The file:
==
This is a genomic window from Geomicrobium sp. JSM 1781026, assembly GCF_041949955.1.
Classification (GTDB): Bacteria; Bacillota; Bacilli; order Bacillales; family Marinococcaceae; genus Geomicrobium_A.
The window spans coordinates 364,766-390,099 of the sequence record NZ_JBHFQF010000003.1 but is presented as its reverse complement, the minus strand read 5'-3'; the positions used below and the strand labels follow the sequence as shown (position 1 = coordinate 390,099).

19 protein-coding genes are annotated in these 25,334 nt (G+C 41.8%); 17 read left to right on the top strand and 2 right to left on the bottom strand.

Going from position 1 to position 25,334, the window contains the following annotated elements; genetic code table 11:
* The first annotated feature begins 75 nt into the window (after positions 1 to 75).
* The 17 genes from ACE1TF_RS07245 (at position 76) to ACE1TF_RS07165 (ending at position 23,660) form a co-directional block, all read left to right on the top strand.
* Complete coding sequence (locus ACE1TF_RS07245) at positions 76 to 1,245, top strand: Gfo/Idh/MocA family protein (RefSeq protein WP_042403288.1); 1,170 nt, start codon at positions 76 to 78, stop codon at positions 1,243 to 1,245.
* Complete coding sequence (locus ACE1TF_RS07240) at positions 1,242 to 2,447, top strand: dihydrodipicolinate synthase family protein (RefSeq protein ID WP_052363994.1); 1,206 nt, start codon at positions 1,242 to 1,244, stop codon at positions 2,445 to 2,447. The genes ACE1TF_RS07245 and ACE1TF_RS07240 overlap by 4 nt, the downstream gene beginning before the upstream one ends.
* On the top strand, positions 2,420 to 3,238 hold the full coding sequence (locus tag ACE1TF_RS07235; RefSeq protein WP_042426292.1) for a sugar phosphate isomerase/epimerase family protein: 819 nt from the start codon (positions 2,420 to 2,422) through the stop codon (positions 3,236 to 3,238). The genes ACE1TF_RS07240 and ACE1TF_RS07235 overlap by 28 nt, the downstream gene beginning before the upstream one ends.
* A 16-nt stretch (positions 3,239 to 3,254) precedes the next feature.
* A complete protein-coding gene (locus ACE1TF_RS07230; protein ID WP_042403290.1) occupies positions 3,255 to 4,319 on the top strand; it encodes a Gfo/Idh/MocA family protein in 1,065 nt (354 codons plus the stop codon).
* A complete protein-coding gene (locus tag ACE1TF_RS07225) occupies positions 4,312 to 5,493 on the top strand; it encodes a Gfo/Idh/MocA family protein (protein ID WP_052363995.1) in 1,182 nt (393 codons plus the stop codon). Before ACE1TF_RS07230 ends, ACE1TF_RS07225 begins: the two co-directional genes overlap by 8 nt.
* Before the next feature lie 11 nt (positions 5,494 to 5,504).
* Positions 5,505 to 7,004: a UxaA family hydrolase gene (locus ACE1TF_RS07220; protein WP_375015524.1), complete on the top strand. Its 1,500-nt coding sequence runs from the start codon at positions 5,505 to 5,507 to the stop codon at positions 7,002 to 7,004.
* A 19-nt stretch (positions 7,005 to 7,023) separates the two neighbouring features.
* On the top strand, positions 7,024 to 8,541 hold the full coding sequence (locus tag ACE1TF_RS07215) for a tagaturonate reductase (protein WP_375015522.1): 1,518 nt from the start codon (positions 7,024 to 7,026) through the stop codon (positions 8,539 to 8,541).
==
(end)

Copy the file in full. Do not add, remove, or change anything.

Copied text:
This is a genomic window from Geomicrobium sp. JSM 1781026, assembly GCF_041949955.1.
Classification (GTDB): Bacteria; Bacillota; Bacilli; order Bacillales; family Marinococcaceae; genus Geomicrobium_A.
The window spans coordinates 364,766-390,099 of the sequence record NZ_JBHFQF010000003.1 but is presented as its reverse complement, the minus strand read 5'-3'; the positions used below and the strand labels follow the sequence as shown (position 1 = coordinate 390,099).

19 protein-coding genes are annotated in these 25,334 nt (G+C 41.8%); 17 read left to right on the top strand and 2 right to left on the bottom strand.

Going from position 1 to position 25,334, the window contains the following annotated elements; genetic code table 11:
* The first annotated feature begins 75 nt into the window (after positions 1 to 75).
* The 17 genes from ACE1TF_RS07245 (at position 76) to ACE1TF_RS07165 (ending at position 23,660) form a co-directional block, all read left to right on the top strand.
* Complete coding sequence (locus ACE1TF_RS07245) at positions 76 to 1,245, top strand: Gfo/Idh/MocA family protein (RefSeq protein WP_042403288.1); 1,170 nt, start codon at positions 76 to 78, stop codon at positions 1,243 to 1,245.
* Complete coding sequence (locus ACE1TF_RS07240) at positions 1,242 to 2,447, top strand: dihydrodipicolinate synthase family protein (RefSeq protein ID WP_052363994.1); 1,206 nt, start codon at positions 1,242 to 1,244, stop codon at positions 2,445 to 2,447. The genes ACE1TF_RS07245 and ACE1TF_RS07240 overlap by 4 nt, the downstream gene beginning before the upstream one ends.
* On the top strand, positions 2,420 to 3,238 hold the full coding sequence (locus tag ACE1TF_RS07235; RefSeq protein WP_042426292.1) for a sugar phosphate isomerase/epimerase family protein: 819 nt from the start codon (positions 2,420 to 2,422) through the stop codon (positions 3,236 to 3,238). The genes ACE1TF_RS07240 and ACE1TF_RS07235 overlap by 28 nt, the downstream gene beginning before the upstream one ends.
* A 16-nt stretch (positions 3,239 to 3,254) precedes the next feature.
* A complete protein-coding gene (locus ACE1TF_RS07230; protein ID WP_042403290.1) occupies positions 3,255 to 4,319 on the top strand; it encodes a Gfo/Idh/MocA family protein in 1,065 nt (354 codons plus the stop codon).
* A complete protein-coding gene (locus tag ACE1TF_RS07225) occupies positions 4,312 to 5,493 on the top strand; it encodes a Gfo/Idh/MocA family protein (protein ID WP_052363995.1) in 1,182 nt (393 codons plus the stop codon). Before ACE1TF_RS07230 ends, ACE1TF_RS07225 begins: the two co-directional genes overlap by 8 nt.
* Before the next feature lie 11 nt (positions 5,494 to 5,504).
* Positions 5,505 to 7,004: a UxaA family hydrolase gene (locus ACE1TF_RS07220; protein WP_375015524.1), complete on the top strand. Its 1,500-nt coding sequence runs from the start codon at positions 5,505 to 5,507 to the stop codon at positions 7,002 to 7,004.
* A 19-nt stretch (positions 7,005 to 7,023) separates the two neighbouring features.
* On the top strand, positions 7,024 to 8,541 hold the full coding sequence (locus tag ACE1TF_RS07215) for a tagaturonate reductase (protein WP_375015522.1): 1,518 nt from the start codon (positions 7,024 to 7,026) through the stop codon (positions 8,539 to 8,541).